Securing the nation state in the current epoch has thus become more challenging. It is not enough to just assert the case for nationalism and then go to sleep. The discursive nature of the social space which makes it possible for Alkasum to push his own argument against those of agitators for restructuring last Sunday is exactly why the restructuring or re-negotiation of Nigeria is a national security imperative in Nigeria today. Restructuring may have, right now, been taken over by those Alkasum would call the relevance seeking jobbers on the prowl, that is only a challenge, not a reason for securitising restructuring. Not when we have seen the diversity of views that have been canvassed on the theme. While the Attahiru Jegas, for instance, canvass a cautious version of the concept as a way of de-escalating and managing the collapse of consensus over the nation state, the Femi Falanas of this world have stuck to a categorical class view of the concept. This is not to mention the Alkasums who attack it from a nationalist/statist point of view. In other words, contestation over restructuring and the hope of what it could bring is what is keeping the country going.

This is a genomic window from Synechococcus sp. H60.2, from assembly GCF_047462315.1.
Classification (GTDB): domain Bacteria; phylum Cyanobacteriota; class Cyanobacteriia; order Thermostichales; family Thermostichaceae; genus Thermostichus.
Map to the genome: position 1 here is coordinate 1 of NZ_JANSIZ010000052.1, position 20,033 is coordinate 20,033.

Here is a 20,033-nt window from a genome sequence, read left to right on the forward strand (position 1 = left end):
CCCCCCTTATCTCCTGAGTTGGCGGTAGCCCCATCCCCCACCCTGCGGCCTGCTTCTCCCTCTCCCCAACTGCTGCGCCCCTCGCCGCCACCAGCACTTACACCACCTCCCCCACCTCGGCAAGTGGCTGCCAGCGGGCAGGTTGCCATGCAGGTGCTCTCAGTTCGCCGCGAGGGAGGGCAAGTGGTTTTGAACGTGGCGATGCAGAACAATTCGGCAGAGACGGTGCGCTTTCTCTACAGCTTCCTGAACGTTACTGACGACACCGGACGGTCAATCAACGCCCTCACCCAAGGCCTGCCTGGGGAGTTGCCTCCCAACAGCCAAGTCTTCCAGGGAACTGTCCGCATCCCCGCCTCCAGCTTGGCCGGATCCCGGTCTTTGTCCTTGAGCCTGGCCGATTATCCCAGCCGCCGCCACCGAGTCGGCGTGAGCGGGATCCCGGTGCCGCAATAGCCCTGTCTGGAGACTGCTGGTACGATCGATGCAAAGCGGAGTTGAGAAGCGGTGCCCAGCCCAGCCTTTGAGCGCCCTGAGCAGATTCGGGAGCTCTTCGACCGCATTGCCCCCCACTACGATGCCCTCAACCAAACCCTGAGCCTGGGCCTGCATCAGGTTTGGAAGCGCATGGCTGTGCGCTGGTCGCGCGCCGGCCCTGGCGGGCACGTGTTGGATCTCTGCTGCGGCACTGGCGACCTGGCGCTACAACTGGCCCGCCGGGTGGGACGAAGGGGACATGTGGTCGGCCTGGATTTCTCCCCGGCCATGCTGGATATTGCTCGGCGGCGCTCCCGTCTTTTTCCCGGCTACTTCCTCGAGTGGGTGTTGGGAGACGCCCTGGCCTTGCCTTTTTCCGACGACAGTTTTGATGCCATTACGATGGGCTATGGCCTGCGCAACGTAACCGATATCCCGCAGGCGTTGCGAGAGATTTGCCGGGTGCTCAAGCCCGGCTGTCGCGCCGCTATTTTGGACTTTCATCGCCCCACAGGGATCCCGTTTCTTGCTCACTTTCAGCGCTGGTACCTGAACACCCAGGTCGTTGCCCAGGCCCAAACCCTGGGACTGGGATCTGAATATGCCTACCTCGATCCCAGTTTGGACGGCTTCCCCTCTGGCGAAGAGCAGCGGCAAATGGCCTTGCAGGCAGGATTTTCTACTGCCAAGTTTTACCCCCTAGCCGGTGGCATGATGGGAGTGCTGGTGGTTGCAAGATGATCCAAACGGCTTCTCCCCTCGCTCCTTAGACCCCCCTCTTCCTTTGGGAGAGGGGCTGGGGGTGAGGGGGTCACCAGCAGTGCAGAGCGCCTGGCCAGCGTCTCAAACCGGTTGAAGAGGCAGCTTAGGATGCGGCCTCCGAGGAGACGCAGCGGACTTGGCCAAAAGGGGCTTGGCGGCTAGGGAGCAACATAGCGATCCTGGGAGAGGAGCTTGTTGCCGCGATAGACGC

What is missing is the coalition or the ‘historic block’, that organisational ‘chain of equivalence’ whose notion of restructuring will articulate and perform Nigeria in tandem with the logic of Nigeria in the 2nd National Development Plan. Though high flown, the five cardinal items in that document provides the best articulation of what Nigeria should be like. The tragedy is that there is neither acceptance of the principle of building a ‘historic block’ within any centres of power in Nigeria today nor a single tendency with the capacity to seize and define the restructuring agenda in a manner that gains acceptance across competing tendencies. That is where the tragedy lies because it then reduces the challenge to one tendency trying to show the superiority of its own standpoint. Thus as empirically brilliant as Alkasum’s paper, it does no more than show the pedestrianism of alternative tendencies and groups on the issue. Yes, discourse can be productive of reality but this is not inherent. It depends on competing discourses. If the place of Alkasum Abba’s tendency in the discursive space is not secure, the brilliance of his argument will be swallowed out of any constitutive force by competing narratives.